Baltimore, Maryland


Email Steve Silverman Steve Silverman on LinkedIn Steve Silverman on Twitter Steve Silverman on Facebook
Steve Silverman
Steve Silverman
Contributor •

Inexperienced Gastric Bypass Surgeons: Anticipated Spike in Litigation Claims

Comments Off

With thousands of obese Americans opting for gastric bypass surgery (bariatric surgery) a growing collection of research suggests that this increasingly popular operation can have a hidden risk: inexperienced surgeons. According to physicians who have tracked the results of their cases, patients of surgeons who have done fewer than 70-100 operations have complications more often and a greater chance of death from those complications than patients of more experienced doctors. These results are exacerbating worries that surgeons are rushing into the field without adequate training. Some hospitals allow surgeons to operate after one weekend seminar, during which they do a handful of cases under the guidance of a more experienced surgeon.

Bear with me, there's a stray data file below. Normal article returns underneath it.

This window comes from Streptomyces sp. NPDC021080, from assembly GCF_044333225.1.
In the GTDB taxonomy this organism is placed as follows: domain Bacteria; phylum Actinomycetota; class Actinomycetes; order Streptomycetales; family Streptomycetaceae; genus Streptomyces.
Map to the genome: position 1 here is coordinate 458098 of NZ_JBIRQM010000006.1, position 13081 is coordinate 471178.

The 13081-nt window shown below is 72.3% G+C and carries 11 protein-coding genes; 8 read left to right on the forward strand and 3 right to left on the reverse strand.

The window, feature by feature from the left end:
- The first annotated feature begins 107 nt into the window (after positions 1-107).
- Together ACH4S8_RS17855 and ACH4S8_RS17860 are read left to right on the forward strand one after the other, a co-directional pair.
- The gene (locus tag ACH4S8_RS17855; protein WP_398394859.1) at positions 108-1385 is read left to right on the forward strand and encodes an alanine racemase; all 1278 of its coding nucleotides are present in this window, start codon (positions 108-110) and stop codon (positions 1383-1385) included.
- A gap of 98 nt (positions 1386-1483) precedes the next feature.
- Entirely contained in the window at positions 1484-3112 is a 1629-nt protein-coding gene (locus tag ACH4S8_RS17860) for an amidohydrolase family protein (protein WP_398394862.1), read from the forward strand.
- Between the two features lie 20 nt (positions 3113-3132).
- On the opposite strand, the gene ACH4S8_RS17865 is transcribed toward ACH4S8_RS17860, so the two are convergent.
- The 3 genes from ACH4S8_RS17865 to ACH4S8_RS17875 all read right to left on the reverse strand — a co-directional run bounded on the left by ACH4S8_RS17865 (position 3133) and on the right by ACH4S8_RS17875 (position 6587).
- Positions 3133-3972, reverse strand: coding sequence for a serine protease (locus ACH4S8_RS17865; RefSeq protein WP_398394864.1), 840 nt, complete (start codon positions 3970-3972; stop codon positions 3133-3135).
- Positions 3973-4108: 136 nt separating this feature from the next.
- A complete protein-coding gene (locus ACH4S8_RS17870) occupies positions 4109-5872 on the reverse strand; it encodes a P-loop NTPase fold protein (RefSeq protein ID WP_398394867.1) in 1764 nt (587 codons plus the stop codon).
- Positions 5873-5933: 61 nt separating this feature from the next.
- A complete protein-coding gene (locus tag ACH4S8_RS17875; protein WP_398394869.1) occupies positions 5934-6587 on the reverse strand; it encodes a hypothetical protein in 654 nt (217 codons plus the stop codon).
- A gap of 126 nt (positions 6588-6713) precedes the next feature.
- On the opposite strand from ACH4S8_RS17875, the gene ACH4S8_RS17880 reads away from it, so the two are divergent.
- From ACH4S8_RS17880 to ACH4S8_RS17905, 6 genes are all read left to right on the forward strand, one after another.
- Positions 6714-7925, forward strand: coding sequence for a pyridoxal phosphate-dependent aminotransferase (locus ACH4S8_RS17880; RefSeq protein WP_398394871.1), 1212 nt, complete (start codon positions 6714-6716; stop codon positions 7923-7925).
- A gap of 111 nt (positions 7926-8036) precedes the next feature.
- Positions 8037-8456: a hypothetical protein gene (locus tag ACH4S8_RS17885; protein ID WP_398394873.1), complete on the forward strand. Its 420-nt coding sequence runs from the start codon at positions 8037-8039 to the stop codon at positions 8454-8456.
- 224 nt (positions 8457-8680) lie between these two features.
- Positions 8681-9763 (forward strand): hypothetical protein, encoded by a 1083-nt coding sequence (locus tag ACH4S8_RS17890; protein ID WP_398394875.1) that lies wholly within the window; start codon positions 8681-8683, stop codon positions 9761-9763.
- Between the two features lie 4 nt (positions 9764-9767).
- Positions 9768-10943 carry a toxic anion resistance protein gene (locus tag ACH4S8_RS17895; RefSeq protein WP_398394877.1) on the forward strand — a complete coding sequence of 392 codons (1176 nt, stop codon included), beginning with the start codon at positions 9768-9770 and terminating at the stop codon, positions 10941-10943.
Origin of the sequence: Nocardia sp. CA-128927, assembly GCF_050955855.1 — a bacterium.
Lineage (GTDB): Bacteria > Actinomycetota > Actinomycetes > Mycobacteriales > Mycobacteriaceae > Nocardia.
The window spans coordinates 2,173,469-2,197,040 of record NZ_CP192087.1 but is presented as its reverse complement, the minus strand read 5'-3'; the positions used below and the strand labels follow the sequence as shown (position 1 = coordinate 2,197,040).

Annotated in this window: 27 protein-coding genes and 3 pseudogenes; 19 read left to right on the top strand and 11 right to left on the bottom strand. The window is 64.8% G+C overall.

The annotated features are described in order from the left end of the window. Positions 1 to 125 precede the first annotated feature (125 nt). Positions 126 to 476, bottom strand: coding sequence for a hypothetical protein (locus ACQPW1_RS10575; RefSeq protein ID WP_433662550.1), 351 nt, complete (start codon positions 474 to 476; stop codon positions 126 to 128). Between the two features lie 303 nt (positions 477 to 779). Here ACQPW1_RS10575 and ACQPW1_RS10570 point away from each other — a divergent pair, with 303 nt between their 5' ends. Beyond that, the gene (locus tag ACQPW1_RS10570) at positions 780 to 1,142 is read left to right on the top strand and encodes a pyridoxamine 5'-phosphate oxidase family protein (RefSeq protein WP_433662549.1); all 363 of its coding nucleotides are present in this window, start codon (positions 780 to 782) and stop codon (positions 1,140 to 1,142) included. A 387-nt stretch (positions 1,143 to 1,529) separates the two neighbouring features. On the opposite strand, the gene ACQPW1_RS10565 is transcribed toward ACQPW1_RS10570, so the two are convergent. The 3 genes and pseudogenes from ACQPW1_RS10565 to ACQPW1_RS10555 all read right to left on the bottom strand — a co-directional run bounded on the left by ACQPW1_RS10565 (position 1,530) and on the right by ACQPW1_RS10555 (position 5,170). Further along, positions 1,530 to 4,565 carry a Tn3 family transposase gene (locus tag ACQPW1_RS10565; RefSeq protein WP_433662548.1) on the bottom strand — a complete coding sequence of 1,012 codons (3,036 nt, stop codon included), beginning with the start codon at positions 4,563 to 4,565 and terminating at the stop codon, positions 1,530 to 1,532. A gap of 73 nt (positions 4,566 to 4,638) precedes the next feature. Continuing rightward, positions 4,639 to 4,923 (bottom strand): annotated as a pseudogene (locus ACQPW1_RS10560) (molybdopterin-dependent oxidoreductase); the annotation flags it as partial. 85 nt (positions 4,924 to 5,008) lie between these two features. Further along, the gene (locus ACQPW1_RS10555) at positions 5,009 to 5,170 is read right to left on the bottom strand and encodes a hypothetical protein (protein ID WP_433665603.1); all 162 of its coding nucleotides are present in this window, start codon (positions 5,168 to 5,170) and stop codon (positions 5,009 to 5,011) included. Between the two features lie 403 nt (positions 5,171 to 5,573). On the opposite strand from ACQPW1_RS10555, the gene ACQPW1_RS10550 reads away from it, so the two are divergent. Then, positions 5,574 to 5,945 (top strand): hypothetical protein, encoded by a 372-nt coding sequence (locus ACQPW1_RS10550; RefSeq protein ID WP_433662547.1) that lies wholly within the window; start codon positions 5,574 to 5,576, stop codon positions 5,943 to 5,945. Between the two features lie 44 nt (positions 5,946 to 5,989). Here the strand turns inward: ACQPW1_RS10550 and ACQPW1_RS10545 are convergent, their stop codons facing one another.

The fears over inadequate training and the resulting lawsuits mirrors the ripple effect that followed the onset of gallbladder removal surgeries in the 1990s. When surgeons began removing gallbladders laparoscopically in the early 1990s, hundreds of patients who had suffered complications from an operation long considered routine filed malpractice claims against their surgeons. Many of these doctors had not undergone much training. The surge in claims occurred three years after the first laparoscopic gallbladder removal, and malpractice specialists expect a similar spike in claims from bariatric surgery patients and their families.

Last fall, patients died after gastric bypass surgery in Boston, Providence, and Iowa. In at least the Boston and Providence cases, surgeons performed the operations laparoscopically. The chiefs of surgery at both hospitals involved said the surgeons were experienced, but subsequent investigation demonstrated otherwise. At Iowa Methodist Medical Center in Des Moines, seven patients have died after gastric bypass surgery in the past two years, six of them in 2003. One surgeon involved in the cases voluntarily stopped performing the surgery.

If you or a loved were injured during gastric bypass surgery, please feel free to contact the firm directly to discuss your potential medical malpractice action at 1-800-385-2243.